Tuesday, May 28, 2024

Green Arrow #12 Comic Review

  • Written by: Joshua Williamson

  • Art by: Phil Hester, Eric Gapstur, Sean Izaakse

  • Colors by: Romulo Fajardo Jr.

  • Letters by: Troy Peteri

  • Cover art by: Sean Izaakse, Romulo Fajardo Jr.

  • Cover price: $3.99

  • Release date: May 29,8, 2024

Green Arrow #12 brings the series to a close (not really) with lots of hugs, family time on the beach, and the looming shadow of Absolute Power on the horizon.

Is Green Arrow #12 Good?

When last we left the Emerald Archer and his extended family in Green Arrow #11, they narrowly escaped the hard light construct version of the Justice League in an abandoned JL base while stealing the Sanctuary files from Amanda Waller. The Waller problem wasn't addressed, but the family is now together again. Later, Waller zaps Ollie away to a future with Malcolm Merlyn to get his revenge, but the perennial archvillain is waiting with a group of hard-light versions of the Arrow Family to attack.

In Green Arrow #12, Ollie fights against the Faux Arrows, but the odds are too overwhelming. But Ollie has an ace up his sleeve and activates a switch that teleports the real Arrow Family to his location. The fight is over before it's begun.

In the end, Ollie stands alone against Merlyn for one final shot. Merlyn shoots an arrow that scratches Ollie's cheek. Ollie shoots an arrow that nails Merlyn in the forehead with a taser shot. Diggle teleports to their location to cart Merlyn to jail.

With the immediate business wrapped up, Ollie teleports the Arrow Family to Starfish Island, aka Lian Yu, for five pages of beach volleyball and feel-good smiles.

If you're wondering why this was the end but isn't, this issue ends the 12-issue run, and the ending acts as a definitive capper, but it looks like the series will continue to act as a prelude/build-up vehicle for Absolute Power. Therefore, the series is ongoing but in a filler capacity.

What's great about Green Arrow #12? Williamson's feel-good moments deliver as promised. Considering the cascade of forces keeping the family apart, it's nice to see them back together enjoying family time, especially Roy and Lian.

What's not so great about Green Arrow #12? For all the build-up and mystery surrounding the first half of the arc, Merlyn's defeat and capture come off as a rushed afterthought. You get the impression Williamson was told to wrap it up quickly, and it reads that way.

Plus, Waller's scheme to get her hands on the Sanctuary mask isn't something that should be treated with a lack of urgency, which it is here. Further, I doubt Waller would simply sit around and wait for the family vacation to end before claiming the mask. This entire issue screams "rush job," which, unfortunately, bolsters Williamson's rep as a writer who can't stick the landing.

How's the Art? Hester, Gapstur, and Izaakse do a fine job combining their distinctive styles in a way that makes sense. Hester's art in a flashback to Ollie's early days on Starfish Island, for example, feels different than the Hard Light battle, but the separation of timelines and tones works. Normally, multiple artists on a single issue is a red flag, but it's not a problem here.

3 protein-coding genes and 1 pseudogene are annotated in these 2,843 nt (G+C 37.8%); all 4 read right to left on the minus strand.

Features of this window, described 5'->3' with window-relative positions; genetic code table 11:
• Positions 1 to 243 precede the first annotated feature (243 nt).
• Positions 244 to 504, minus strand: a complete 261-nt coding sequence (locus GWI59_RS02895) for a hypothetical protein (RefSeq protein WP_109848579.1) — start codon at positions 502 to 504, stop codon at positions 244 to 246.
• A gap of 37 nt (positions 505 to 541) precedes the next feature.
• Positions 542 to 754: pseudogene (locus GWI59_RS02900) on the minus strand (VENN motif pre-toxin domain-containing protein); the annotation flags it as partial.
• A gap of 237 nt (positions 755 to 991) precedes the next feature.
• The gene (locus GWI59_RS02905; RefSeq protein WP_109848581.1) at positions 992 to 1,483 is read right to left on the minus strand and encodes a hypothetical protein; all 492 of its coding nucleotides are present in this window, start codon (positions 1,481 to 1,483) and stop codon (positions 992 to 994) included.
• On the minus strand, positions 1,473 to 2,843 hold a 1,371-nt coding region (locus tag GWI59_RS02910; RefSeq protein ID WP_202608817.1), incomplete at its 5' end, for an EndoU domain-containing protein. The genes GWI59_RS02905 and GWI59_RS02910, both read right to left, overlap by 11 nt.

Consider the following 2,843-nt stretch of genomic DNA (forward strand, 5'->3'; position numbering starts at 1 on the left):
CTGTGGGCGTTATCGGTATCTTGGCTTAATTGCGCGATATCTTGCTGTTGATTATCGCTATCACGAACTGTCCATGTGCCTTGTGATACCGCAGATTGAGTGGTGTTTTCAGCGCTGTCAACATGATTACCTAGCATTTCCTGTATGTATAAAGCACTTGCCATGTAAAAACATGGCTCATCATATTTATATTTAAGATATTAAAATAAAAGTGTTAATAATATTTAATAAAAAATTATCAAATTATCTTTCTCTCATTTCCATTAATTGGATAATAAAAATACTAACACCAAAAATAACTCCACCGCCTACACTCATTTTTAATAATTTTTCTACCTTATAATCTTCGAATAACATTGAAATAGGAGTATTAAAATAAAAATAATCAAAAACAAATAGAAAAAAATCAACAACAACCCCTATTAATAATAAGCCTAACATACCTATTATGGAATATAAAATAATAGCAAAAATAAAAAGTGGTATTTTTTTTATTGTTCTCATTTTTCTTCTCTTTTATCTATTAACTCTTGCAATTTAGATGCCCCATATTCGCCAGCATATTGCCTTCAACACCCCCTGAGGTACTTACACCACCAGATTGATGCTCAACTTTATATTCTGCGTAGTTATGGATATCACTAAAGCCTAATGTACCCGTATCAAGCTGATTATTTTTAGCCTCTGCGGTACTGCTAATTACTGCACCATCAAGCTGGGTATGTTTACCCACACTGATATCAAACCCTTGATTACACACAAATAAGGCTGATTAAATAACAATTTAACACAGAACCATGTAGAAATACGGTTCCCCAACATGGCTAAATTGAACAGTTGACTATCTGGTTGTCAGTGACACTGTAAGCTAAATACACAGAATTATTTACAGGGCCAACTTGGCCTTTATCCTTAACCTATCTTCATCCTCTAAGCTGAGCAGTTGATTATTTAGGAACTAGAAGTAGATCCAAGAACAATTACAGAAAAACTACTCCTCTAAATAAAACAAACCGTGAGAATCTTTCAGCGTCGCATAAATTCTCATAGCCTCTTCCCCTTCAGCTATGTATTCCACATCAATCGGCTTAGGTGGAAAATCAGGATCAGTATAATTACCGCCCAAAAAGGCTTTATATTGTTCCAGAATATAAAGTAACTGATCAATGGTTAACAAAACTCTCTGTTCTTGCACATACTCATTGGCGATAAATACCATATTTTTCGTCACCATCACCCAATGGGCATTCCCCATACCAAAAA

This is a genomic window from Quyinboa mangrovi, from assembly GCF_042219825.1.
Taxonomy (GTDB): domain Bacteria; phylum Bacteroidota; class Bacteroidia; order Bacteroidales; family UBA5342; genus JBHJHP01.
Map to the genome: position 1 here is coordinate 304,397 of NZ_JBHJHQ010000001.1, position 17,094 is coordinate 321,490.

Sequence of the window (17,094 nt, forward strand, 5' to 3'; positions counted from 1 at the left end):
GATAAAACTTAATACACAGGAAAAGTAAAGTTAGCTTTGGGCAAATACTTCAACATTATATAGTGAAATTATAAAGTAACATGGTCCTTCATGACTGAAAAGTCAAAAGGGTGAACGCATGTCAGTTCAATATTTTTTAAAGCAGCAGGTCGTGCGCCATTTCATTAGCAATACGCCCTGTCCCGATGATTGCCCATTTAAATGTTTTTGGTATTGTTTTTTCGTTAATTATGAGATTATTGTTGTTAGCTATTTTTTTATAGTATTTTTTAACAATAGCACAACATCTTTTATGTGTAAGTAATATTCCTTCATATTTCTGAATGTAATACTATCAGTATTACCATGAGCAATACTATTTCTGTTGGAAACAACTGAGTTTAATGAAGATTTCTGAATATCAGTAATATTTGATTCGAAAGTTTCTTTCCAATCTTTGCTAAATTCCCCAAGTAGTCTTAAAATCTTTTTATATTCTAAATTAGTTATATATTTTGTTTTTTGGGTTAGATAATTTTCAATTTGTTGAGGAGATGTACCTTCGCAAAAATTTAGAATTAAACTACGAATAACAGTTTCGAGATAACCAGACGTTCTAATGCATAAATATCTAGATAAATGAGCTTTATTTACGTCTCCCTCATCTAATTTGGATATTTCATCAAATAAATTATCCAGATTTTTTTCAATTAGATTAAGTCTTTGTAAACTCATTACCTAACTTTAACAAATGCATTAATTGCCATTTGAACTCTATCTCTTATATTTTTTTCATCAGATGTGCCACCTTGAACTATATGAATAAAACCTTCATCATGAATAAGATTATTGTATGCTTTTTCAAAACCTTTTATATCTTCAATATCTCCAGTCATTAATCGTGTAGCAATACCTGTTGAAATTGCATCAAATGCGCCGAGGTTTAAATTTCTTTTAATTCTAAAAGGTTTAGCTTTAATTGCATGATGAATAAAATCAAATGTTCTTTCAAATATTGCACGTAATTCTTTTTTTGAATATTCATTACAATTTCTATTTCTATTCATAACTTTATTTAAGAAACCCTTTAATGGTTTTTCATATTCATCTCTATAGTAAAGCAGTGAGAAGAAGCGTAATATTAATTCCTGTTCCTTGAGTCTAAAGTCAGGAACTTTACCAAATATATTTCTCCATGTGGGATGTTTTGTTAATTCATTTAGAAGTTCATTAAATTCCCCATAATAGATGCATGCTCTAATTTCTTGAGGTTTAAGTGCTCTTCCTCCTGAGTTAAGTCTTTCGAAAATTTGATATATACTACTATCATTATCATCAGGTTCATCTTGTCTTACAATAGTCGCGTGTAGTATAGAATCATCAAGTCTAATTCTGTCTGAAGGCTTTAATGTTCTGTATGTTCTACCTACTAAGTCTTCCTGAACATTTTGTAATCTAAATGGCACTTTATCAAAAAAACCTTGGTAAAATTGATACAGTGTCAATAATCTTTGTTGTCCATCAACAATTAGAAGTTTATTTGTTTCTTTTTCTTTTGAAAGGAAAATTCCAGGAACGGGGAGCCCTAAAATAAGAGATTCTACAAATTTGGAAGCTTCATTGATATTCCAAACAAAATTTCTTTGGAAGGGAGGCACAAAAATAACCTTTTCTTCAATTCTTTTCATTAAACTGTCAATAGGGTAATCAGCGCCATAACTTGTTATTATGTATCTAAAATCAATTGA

About The Reviewer: Gabriel Hernandez is the Publisher & EIC of ComicalOpinions.com, a comics review site dedicated to indie, small, and mid-sized publishers.

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Final Thoughts

Green Arrow #12 wraps up the arc and the series by transitioning into a bridge that serves as a prelude to Absolute power. The multiple artists find a way to get their distinctive styles to complement each other, and Williamson's feel-good ending pulls at the heartstrings, but the final conflict against Merlyn feels rushed and lame, turning what should be a climactic finale into a semi-filler.


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1 comment:

  1. This issue and this whole series is ridiculous. I said why exactly in previous months' reviews (very extensively if you want to read them sorry lol) so I will just say that this ended as bad as it was set up in the first place and made as much sense which is none (exactlythe same problems it had in previous issues). The reunion moments after were the most ridiculous bits, every character stripped of their individual personalities, their unique connections to each other, how would each of them deal with their strange new situation just to get a badly colored garish beach holiday moment, nothing about it being about the Arrow family themselves, just a generic setting that looks like an advertisement or something and the reunion was supposed to be the part selling this book to readers! ( conveniently this kind of writing for family moments makes it that the writers or editors don't have to know anything about the individual characters, their history and their place in the family, how would they talk to each other, what they would like to do in their free time etc etc, just slap a a big gathering at the dinner table or at the beach or park or whatever scene in the comic, that means the family is fine and back together right? We don't have to do any other work for these characters to be introduced and properly set up this way right? Just draw them in their coloful costumes, the fans are so tired of the badly written edgy series that they would take any kind of color and writing culminating in a reunion of any kind over those comics, we won't even need a plot) I don't understand how this gets as high scores as it gets when it is at most between a 4 or 5 if being overly generous whoch it doesn't deserve so I will give it 3. Again, Williamson used to write better but I feel like they just give him these series at the same time and he didn't have an idea for most of them just wrote it cause they handed it to him as opposed to having a pitch himself ( GA and Batman and Robin which is even worse)